The Voyageur’s Story – part II

(the following piece was written by Wilma Gilman circa early 1970s)

During the busy fur-trading years, Harding (Crane Lake’s former town name), was the center of much activity. One fur company built a combined fort and trading post below the Vermilion gorge where it empties into Crane Lake, and during the following winter, the other company burned it to the ground.

During the first 200 years, like much of mid-America, this border waterway was under four flags…French, English and now Canadian and United States. The national boundary lines were always in question, until 1842, when the Webster-Ashburton Treaty finally clearly defined the line between the United States and Canada. Meanwhile, the Yankees had raided into Canada, and vice versa, with much enthusiasm, that at one time the Canadian government sent Major Dawson with a detachment of soldiers from Winnipeg to Lac La Croix, to make sure the Yankees had not pre-empted the country. The well-known “Dawson Portage” (from Sandpoint Lake to Lac La Croix) was cleared at that time so artillery could be taken overland. It is still a clear trail, a handy short-cut between the two lakes, but five miles long… a long way to carry a canoe.

As the demand for furs shrank, the water traffic disappeared for a long period of time. During these years the Chippewa Indians continued to be the inhabitants of the area around Crane Lake. By 1898 Crane Lake (Harding) had a Post Office, Customs Station, and two commercial fisheries seeking to ship fish from surrounding lakes to the larger cities. Neither proved to be very good business ventures. At this time Crane Lake became an overnight stop for many people pouring into the area north of Crane Lake where gold mines were opening at Mine Center, Ontario. Travelers were lodged both at the Booth Fisheries and a lodge run by Johnny King. For a number of years Crane Lake was the main access route to this busy mining area. Earliest claim to what is now the main area of Crane Lake appears to be in the name of Lena Anderson. Other settlers around the year 1920 included Bill and Kate Randolph, Mr. and Mrs. Gunn, Mr. Josiah Chase, Mr.and Mrs. Goodell, Ben Christianson, and Leonard Justice.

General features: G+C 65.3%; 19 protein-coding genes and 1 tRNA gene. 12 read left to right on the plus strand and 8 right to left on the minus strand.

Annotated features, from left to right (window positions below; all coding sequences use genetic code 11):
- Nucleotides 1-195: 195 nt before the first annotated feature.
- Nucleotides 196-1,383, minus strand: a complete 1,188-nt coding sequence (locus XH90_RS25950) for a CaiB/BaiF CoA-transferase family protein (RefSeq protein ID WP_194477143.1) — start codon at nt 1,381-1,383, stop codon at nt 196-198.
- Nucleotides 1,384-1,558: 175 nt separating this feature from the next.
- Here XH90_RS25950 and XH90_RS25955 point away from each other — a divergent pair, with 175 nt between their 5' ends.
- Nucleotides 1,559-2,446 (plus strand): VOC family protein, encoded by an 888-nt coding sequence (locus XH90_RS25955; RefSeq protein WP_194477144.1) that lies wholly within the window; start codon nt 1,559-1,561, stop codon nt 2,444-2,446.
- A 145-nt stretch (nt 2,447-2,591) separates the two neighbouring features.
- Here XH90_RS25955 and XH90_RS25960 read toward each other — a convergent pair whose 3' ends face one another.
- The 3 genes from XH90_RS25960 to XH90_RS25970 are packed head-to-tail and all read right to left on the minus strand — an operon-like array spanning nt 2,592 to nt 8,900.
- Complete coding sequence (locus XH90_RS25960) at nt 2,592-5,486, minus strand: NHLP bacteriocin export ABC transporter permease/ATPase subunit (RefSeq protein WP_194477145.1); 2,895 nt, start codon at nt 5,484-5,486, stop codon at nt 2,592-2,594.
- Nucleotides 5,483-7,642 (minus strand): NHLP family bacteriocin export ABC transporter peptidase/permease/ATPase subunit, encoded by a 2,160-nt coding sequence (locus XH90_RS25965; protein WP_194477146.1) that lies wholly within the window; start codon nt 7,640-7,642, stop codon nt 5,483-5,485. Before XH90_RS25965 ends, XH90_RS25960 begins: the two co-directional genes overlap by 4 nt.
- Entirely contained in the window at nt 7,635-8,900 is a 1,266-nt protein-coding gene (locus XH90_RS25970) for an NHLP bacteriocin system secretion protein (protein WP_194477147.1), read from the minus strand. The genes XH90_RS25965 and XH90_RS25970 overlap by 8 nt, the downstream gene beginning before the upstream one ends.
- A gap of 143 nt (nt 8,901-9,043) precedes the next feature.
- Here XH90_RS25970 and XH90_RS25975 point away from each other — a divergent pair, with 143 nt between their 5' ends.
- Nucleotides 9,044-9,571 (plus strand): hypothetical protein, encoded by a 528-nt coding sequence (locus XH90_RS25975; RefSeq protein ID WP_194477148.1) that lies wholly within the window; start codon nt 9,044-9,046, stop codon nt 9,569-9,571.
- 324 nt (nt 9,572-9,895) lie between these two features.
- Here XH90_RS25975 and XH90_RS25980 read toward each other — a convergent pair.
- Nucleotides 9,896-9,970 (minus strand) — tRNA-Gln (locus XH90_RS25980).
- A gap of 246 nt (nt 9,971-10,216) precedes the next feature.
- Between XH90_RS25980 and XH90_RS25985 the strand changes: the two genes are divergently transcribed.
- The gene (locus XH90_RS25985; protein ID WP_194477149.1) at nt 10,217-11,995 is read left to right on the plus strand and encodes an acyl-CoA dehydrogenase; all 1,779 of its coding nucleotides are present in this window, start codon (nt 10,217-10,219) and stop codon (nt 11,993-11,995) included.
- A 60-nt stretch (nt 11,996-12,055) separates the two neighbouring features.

A Scotsman, Lord Selkirk, greatly moved by the poverty of his Scotch and Irish tenants, financed the migration of many families, sending them to this untenanted country, in the hope they might better their lives. They settled in the Arrowhead country long before anyone knew where the proper border was, or cared. Thus Minnesota, on this northern edge, received its first pioneer farmer-settlers by this waterway.

The next movement into the area came from logging operations, and the lumberjacks. The major lumber companies operating in this area, sought to denude the forests on both sides of the border from Grand Portage to the western plains, In 1921, the Backus-Brooks lumber company planned a sixty-foot high dam at the narrows (near what is now Sandpoint Cabins), where Little Vermilion Lake flows northward into Sandpoint Lake. Timber cruisers were seen scouting for dams all along this chain of lakes leading to Rainy Lake, and conservation groups and individuals quickly alerted Senator Henrik Shipstead and Congressman Walter Newton, to start investigations into these actions. Both men led parties, guided by Forest Ranger Les Beatty, through these waterways to check the plans. As a result, a series of hearings were held in St Paul, Duluth and International Falls, which led to the Shipstead-Nolan Act, passed and signed by President Herbert Hoover on July 10, 1930. This took the timber of the Boundary Waters Canoe Area, out of the hands of the private individual, and put it under the State Forestry department…and later under Federal management.

stayed tuned for part III

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